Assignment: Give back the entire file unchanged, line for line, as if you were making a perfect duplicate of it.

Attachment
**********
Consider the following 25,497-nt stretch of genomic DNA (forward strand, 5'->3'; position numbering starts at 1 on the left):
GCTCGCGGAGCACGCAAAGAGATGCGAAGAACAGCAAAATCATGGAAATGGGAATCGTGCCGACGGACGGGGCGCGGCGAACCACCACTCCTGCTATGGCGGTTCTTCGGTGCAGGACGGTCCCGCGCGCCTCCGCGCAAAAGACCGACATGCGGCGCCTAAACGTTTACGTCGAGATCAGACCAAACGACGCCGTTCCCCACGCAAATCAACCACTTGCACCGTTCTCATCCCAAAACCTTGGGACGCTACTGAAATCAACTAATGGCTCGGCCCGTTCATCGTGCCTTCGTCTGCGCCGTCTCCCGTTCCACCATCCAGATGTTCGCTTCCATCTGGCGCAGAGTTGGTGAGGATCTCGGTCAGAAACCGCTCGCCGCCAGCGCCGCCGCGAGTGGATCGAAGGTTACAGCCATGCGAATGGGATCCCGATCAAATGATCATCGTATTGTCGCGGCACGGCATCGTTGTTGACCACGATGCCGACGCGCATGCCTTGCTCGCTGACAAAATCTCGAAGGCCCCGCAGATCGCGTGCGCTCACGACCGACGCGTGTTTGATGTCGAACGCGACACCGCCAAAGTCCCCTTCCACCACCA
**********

Consider the following 25,497-nt stretch of genomic DNA (forward strand, 5'->3'; position numbering starts at 1 on the left):
GCTCGCGGAGCACGCAAAGAGATGCGAAGAACAGCAAAATCATGGAAATGGGAATCGTGCCGACGGACGGGGCGCGGCGAACCACCACTCCTGCTATGGCGGTTCTTCGGTGCAGGACGGTCCCGCGCGCCTCCGCGCAAAAGACCGACATGCGGCGCCTAAACGTTTACGTCGAGATCAGACCAAACGACGCCGTTCCCCACGCAAATCAACCACTTGCACCGTTCTCATCCCAAAACCTTGGGACGCTACTGAAATCAACTAATGGCTCGGCCCGTTCATCGTGCCTTCGTCTGCGCCGTCTCCCGTTCCACCATCCAGATGTTCGCTTCCATCTGGCGCAGAGTTGGTGAGGATCTCGGTCAGAAACCGCTCGCCGCCAGCGCCGCCGCGAGTGGATCGAAGGTTACAGCCATGCGAATGGGATCCCGATCAAATGATCATCGTATTGTCGCGGCACGGCATCGTTGTTGACCACGATGCCGACGCGCATGCCTTGCTCGCTGACAAAATCTCGAAGGCCCCGCAGATCGCGTGCGCTCACGACCGACGCGTGTTTGATGTCGAACGCGACACCGCCAAAGTCCCCTTCCACCACCA